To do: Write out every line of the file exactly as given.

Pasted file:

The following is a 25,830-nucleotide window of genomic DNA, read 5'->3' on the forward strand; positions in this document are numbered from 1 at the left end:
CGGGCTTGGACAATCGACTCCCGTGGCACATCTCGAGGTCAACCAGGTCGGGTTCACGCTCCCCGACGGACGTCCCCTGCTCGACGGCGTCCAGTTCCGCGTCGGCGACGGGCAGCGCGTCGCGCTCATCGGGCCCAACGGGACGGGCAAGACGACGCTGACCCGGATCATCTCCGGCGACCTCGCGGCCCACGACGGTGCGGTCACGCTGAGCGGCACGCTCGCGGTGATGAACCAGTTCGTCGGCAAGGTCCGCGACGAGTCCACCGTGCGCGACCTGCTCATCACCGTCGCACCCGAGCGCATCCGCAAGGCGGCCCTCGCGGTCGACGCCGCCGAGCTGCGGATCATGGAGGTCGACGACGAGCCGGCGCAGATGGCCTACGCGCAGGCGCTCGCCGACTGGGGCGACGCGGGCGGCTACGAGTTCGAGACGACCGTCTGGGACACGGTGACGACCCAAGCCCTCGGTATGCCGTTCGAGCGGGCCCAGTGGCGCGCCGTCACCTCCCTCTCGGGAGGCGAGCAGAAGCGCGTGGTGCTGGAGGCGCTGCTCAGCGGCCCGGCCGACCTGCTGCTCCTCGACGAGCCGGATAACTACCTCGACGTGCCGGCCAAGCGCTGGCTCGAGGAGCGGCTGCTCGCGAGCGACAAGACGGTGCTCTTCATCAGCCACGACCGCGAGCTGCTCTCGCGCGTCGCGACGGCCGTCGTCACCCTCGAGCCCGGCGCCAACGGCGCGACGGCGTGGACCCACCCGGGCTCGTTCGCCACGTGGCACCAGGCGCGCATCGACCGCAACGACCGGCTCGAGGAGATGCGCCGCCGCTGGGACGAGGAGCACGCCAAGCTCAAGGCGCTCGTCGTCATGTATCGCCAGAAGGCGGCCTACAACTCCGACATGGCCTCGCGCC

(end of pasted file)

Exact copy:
The following is a 25,830-nucleotide window of genomic DNA, read 5'->3' on the forward strand; positions in this document are numbered from 1 at the left end:
CGGGCTTGGACAATCGACTCCCGTGGCACATCTCGAGGTCAACCAGGTCGGGTTCACGCTCCCCGACGGACGTCCCCTGCTCGACGGCGTCCAGTTCCGCGTCGGCGACGGGCAGCGCGTCGCGCTCATCGGGCCCAACGGGACGGGCAAGACGACGCTGACCCGGATCATCTCCGGCGACCTCGCGGCCCACGACGGTGCGGTCACGCTGAGCGGCACGCTCGCGGTGATGAACCAGTTCGTCGGCAAGGTCCGCGACGAGTCCACCGTGCGCGACCTGCTCATCACCGTCGCACCCGAGCGCATCCGCAAGGCGGCCCTCGCGGTCGACGCCGCCGAGCTGCGGATCATGGAGGTCGACGACGAGCCGGCGCAGATGGCCTACGCGCAGGCGCTCGCCGACTGGGGCGACGCGGGCGGCTACGAGTTCGAGACGACCGTCTGGGACACGGTGACGACCCAAGCCCTCGGTATGCCGTTCGAGCGGGCCCAGTGGCGCGCCGTCACCTCCCTCTCGGGAGGCGAGCAGAAGCGCGTGGTGCTGGAGGCGCTGCTCAGCGGCCCGGCCGACCTGCTGCTCCTCGACGAGCCGGATAACTACCTCGACGTGCCGGCCAAGCGCTGGCTCGAGGAGCGGCTGCTCGCGAGCGACAAGACGGTGCTCTTCATCAGCCACGACCGCGAGCTGCTCTCGCGCGTCGCGACGGCCGTCGTCACCCTCGAGCCCGGCGCCAACGGCGCGACGGCGTGGACCCACCCGGGCTCGTTCGCCACGTGGCACCAGGCGCGCATCGACCGCAACGACCGGCTCGAGGAGATGCGCCGCCGCTGGGACGAGGAGCACGCCAAGCTCAAGGCGCTCGTCGTCATGTATCGCCAGAAGGCGGCCTACAACTCCGACATGGCCTCGCGCC